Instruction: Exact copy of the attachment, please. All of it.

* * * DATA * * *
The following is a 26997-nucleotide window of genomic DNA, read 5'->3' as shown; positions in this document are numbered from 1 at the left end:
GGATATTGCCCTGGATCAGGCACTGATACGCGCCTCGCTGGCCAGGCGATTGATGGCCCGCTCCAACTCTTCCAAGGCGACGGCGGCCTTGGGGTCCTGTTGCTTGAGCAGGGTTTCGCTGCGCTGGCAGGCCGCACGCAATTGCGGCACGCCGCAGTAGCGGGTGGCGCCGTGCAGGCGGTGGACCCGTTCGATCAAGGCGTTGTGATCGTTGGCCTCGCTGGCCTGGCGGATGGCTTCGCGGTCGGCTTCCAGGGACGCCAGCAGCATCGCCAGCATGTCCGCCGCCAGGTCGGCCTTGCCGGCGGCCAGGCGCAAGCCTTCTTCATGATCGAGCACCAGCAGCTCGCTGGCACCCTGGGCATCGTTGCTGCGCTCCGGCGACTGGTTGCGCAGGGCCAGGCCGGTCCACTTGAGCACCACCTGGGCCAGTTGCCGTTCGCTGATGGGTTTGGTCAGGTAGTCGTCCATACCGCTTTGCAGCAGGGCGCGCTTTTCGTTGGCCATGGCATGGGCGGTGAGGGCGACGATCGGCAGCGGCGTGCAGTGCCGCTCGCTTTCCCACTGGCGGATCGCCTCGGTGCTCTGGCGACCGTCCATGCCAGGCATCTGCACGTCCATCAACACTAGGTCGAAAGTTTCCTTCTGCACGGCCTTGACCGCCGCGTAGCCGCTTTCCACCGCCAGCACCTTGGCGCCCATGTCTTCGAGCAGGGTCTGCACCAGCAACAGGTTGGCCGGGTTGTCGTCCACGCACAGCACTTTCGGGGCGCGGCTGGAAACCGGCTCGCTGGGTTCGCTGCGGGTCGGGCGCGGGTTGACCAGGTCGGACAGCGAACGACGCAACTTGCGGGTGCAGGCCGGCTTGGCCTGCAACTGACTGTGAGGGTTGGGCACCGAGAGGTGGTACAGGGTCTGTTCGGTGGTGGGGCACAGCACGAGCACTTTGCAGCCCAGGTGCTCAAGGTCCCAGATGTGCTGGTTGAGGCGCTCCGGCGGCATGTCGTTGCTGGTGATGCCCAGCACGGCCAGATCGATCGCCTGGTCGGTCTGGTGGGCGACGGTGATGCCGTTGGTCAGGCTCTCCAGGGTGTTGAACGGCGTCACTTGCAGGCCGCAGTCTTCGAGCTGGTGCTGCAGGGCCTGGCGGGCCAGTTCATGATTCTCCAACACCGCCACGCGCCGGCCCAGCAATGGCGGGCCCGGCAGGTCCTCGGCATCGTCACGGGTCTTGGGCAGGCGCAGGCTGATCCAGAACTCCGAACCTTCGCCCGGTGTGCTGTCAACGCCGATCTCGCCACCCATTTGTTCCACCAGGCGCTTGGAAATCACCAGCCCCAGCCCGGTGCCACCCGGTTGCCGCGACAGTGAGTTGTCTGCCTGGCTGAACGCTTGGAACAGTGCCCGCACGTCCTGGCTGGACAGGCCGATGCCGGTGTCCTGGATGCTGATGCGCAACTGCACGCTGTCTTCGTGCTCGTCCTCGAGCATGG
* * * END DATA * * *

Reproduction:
The following is a 26997-nucleotide window of genomic DNA, read 5'->3' as shown; positions in this document are numbered from 1 at the left end:
GGATATTGCCCTGGATCAGGCACTGATACGCGCCTCGCTGGCCAGGCGATTGATGGCCCGCTCCAACTCTTCCAAGGCGACGGCGGCCTTGGGGTCCTGTTGCTTGAGCAGGGTTTCGCTGCGCTGGCAGGCCGCACGCAATTGCGGCACGCCGCAGTAGCGGGTGGCGCCGTGCAGGCGGTGGACCCGTTCGATCAAGGCGTTGTGATCGTTGGCCTCGCTGGCCTGGCGGATGGCTTCGCGGTCGGCTTCCAGGGACGCCAGCAGCATCGCCAGCATGTCCGCCGCCAGGTCGGCCTTGCCGGCGGCCAGGCGCAAGCCTTCTTCATGATCGAGCACCAGCAGCTCGCTGGCACCCTGGGCATCGTTGCTGCGCTCCGGCGACTGGTTGCGCAGGGCCAGGCCGGTCCACTTGAGCACCACCTGGGCCAGTTGCCGTTCGCTGATGGGTTTGGTCAGGTAGTCGTCCATACCGCTTTGCAGCAGGGCGCGCTTTTCGTTGGCCATGGCATGGGCGGTGAGGGCGACGATCGGCAGCGGCGTGCAGTGCCGCTCGCTTTCCCACTGGCGGATCGCCTCGGTGCTCTGGCGACCGTCCATGCCAGGCATCTGCACGTCCATCAACACTAGGTCGAAAGTTTCCTTCTGCACGGCCTTGACCGCCGCGTAGCCGCTTTCCACCGCCAGCACCTTGGCGCCCATGTCTTCGAGCAGGGTCTGCACCAGCAACAGGTTGGCCGGGTTGTCGTCCACGCACAGCACTTTCGGGGCGCGGCTGGAAACCGGCTCGCTGGGTTCGCTGCGGGTCGGGCGCGGGTTGACCAGGTCGGACAGCGAACGACGCAACTTGCGGGTGCAGGCCGGCTTGGCCTGCAACTGACTGTGAGGGTTGGGCACCGAGAGGTGGTACAGGGTCTGTTCGGTGGTGGGGCACAGCACGAGCACTTTGCAGCCCAGGTGCTCAAGGTCCCAGATGTGCTGGTTGAGGCGCTCCGGCGGCATGTCGTTGCTGGTGATGCCCAGCACGGCCAGATCGATCGCCTGGTCGGTCTGGTGGGCGACGGTGATGCCGTTGGTCAGGCTCTCCAGGGTGTTGAACGGCGTCACTTGCAGGCCGCAGTCTTCGAGCTGGTGCTGCAGGGCCTGGCGGGCCAGTTCATGATTCTCCAACACCGCCACGCGCCGGCCCAGCAATGGCGGGCCCGGCAGGTCCTCGGCATCGTCACGGGTCTTGGGCAGGCGCAGGCTGATCCAGAACTCCGAACCTTCGCCCGGTGTGCTGTCAACGCCGATCTCGCCACCCATTTGTTCCACCAGGCGCTTGGAAATCACCAGCCCCAGCCCGGTGCCACCCGGTTGCCGCGACAGTGAGTTGTCTGCCTGGCTGAACGCTTGGAACAGTGCCCGCACGTCCTGGCTGGACAGGCCGATGCCGGTGTCCTGGATGCTGATGCGCAACTGCACGCTGTCTTCGTGCTCGTCCTCGAGCATGG